More than anything, this reevaluation demonstrates the ubiquity of the crossbow in this period. The bow was an integral and effective weapon of Medieval warfare, and I particularly liked how Ellis-Gorman’s treatment allowed for fuzziness both in when the weapon came into existence and in how it transitioned from primarily a weapon of war to primarily a weapon of sport in the later middle ages.

In fact, my least favorite part of the book had nothing to do with the arguments put forward. Ellis-Gorman opens every chapter with an anecdotal story related to the crossbow. For instance, the introduction opens with a narration of the death of King Richard I of England, who died after taking a crossbow bolt outside Château de Châlus-Chabrol in 1199. As a writer, I understood the impulse. The stories offered him an easy hook for that section while also allowing him to tell more crossbow stories that he came across while conducting research. However, this was also one place where I detected some unevenness in the transition from the extremely narrow audience of the dissertation and a wider audience of a monograph. Basically, outside of a loose chronological fit, I did not always see the relevance of the chosen story to the argument of the chapter. That said, this is a minor complaint: it was not that these sections detracted from the value of this book so much as I sometimes found them distracting while I tried to fit the pieces together.

All told, The Medieval Crossbow is a compelling book. I am neither a medievalist nor a military historian, but I nevertheless gained a new appreciation for this particular piece of technology.

Planning ahead: a Roman history reading list (updated)

A few months ago I posted a reading list for a hypothetical summer grad class designed to introduce teachers or aspiring teachers to recent scholarship in Greek history. The list (archived and updated here) included eight selections for an eight-week class, as well as a few other books that I considered. I am currently scheduled to teach a Roman History course for the first time next year. My comprehensive exams list is a bit dated at this point and while I have not been wholly neglectful of Rome, I should still probably brush up.

My goal for the list is to have recent 8–10 works that provide a cross-section of approaches to Roman (republic and imperial) History that a) catches me up on key approaches; b) does not just offer a narrative history; c) some of which might offer secondary readings that complement the primary sources the students will read.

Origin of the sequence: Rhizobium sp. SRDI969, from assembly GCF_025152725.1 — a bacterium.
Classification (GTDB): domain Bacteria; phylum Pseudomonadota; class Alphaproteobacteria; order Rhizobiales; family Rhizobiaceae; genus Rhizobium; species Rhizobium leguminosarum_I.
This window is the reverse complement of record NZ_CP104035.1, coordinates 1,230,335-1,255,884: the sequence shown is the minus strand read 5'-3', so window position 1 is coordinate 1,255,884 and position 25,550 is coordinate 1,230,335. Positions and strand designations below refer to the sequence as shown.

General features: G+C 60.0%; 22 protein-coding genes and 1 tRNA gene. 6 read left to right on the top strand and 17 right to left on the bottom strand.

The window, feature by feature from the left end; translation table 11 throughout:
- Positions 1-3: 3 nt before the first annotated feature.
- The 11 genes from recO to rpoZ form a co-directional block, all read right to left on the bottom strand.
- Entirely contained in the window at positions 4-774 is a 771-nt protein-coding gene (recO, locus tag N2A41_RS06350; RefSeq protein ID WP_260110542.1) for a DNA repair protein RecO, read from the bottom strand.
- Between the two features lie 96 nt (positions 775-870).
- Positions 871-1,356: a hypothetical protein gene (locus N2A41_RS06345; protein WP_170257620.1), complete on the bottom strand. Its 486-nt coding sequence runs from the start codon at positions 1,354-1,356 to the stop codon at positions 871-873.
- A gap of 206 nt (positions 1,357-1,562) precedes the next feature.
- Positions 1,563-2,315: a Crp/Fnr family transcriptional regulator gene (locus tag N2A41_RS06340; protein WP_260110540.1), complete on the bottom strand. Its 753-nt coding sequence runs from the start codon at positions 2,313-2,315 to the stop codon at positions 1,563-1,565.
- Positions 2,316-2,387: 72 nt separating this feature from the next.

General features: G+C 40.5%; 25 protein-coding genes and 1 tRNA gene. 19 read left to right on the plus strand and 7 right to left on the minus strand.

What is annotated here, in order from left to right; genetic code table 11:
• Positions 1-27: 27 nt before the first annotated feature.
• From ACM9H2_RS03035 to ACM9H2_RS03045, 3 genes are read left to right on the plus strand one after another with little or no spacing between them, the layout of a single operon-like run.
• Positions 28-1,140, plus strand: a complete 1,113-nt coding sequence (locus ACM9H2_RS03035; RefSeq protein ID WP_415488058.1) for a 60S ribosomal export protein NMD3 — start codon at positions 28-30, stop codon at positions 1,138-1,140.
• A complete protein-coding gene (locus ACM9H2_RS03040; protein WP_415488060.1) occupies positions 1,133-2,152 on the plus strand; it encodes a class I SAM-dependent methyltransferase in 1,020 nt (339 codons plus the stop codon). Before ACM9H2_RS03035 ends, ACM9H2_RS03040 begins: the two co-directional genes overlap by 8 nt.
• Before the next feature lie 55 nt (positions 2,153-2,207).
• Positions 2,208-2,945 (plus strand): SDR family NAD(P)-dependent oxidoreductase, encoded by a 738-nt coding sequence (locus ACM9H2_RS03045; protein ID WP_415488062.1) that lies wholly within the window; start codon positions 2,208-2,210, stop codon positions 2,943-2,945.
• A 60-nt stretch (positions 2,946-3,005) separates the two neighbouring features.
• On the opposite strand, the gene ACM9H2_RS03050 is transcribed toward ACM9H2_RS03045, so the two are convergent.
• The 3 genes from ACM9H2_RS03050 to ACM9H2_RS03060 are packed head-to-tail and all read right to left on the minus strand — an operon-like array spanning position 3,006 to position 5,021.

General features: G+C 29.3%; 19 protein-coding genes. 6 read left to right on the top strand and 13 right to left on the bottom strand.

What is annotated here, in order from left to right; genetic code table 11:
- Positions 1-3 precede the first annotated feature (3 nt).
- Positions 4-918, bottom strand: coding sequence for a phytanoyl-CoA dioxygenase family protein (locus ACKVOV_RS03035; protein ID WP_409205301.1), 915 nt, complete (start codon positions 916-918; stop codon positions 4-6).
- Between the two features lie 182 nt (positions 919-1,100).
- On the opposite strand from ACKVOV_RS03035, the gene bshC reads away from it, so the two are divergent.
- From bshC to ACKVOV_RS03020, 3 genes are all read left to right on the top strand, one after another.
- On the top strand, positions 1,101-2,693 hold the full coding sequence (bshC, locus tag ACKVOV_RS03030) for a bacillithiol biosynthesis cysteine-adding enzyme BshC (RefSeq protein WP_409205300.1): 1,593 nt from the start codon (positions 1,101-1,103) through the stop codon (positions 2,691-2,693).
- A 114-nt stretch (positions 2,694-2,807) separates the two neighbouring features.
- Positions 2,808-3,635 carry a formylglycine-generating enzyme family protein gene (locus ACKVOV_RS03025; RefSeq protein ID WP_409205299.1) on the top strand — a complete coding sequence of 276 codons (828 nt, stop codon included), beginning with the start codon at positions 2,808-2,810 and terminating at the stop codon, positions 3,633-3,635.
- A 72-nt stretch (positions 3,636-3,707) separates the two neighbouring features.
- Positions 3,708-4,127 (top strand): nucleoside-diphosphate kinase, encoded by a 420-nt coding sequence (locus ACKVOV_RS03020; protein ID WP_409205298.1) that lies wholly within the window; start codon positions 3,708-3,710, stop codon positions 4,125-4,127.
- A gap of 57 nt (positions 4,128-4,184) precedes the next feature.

So far this is the list I have come up with:

  • Guy Maclean Rogers, For the Freedom of Zion (New Haven, CT: Yale University Press, 2021)
  • Andrew B. Gallia, Remembering the Roman Republic (Cambridge: Cambridge University Press, 2012)
  • Ian Haynes, Blood of the Provinces (Oxford: Oxford University Press, 2013)
  • Jared T. Benton,The Bread Makers (New York: Palgrave McMillan, 2020)
  • Robert Knapp, Invisible Romans (Cambridge, MA: Harvard University Press, 2014)
  • Rabun Taylor, Roman Builders: A Study in Architectural Process (Austin, TX: University of Texas Press, 2003)
  • Lindsey A. Mazurek, Isis in a Global Empire (Cambridge: Cambridge University Press, 2022)
  • Dan-el Padilla Peralta, Divine Institutions: Religions and Community in the Middle Roman Republic (Princeton, NJ: Princeton University Press, 2020)
  • Martijn Icks, The Crimes of Elagabalus (Cambridge, MA: Harvard University Press, 2012)
  • Kathryn Lomas, The Rise of Rome: From the Iron Age to the Punic Wars (Cambridge, MA: Harvard University Press, 2018)
  • Steven Ellis, The Roman Retail Revolution (Oxford: Oxford University Press, 2018)

Others considered:

  • Myles Lavan, Slaves to Rome: Paradigms of Empire in Roman Culture (Cambridge: Cambridge University Press, 2013)
  • Meghan DiLuzio, A Place at the Altar: Priestesses in Republican Rome (Princeton, NJ: Princeton University Press, 2016)
  • Kyle Harper, The Fate of Rome (Princeton, NJ: Princeton University Press, 2018)
  • Christopher Fuhrmann, Policing the Roman Empire: Soldiers, Administration, and Public Order (Oxford: Oxford University Press, 2014)
  • Barbara M. Levick, Faustina I and II (Oxford: Oxford University Press, 2014)
  • Anthony Birley, Septimius Severus: The African Empire (New York: Routledge, 1999)

The problem right now for both this list and for thinking about how I want to teach this course is that there is an awful lot of Roman History. I don’t have much on the second or third centuries, and there are a bunch of other imbalances or omissions I will want to address—but I also don’t know what I don’t know. What did I miss?